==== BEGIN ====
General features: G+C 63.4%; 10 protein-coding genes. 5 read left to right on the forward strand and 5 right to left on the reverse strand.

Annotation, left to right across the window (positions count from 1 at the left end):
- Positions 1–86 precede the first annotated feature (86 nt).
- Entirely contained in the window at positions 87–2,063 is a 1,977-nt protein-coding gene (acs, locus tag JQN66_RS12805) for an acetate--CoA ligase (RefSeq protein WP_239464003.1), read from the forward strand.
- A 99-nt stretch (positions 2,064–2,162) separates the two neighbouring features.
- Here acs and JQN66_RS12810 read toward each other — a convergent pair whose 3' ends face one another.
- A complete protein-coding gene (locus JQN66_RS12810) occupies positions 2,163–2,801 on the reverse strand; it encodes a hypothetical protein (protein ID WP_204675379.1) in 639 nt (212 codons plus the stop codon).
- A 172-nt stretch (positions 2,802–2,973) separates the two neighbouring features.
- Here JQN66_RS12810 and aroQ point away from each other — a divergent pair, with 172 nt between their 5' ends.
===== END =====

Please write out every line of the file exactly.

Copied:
General features: G+C 63.4%; 10 protein-coding genes. 5 read left to right on the forward strand and 5 right to left on the reverse strand.

Annotation, left to right across the window (positions count from 1 at the left end):
- Positions 1–86 precede the first annotated feature (86 nt).
- Entirely contained in the window at positions 87–2,063 is a 1,977-nt protein-coding gene (acs, locus tag JQN66_RS12805) for an acetate--CoA ligase (RefSeq protein WP_239464003.1), read from the forward strand.
- A 99-nt stretch (positions 2,064–2,162) separates the two neighbouring features.
- Here acs and JQN66_RS12810 read toward each other — a convergent pair whose 3' ends face one another.
- A complete protein-coding gene (locus JQN66_RS12810) occupies positions 2,163–2,801 on the reverse strand; it encodes a hypothetical protein (protein ID WP_204675379.1) in 639 nt (212 codons plus the stop codon).
- A 172-nt stretch (positions 2,802–2,973) separates the two neighbouring features.
- Here JQN66_RS12810 and aroQ point away from each other — a divergent pair, with 172 nt between their 5' ends.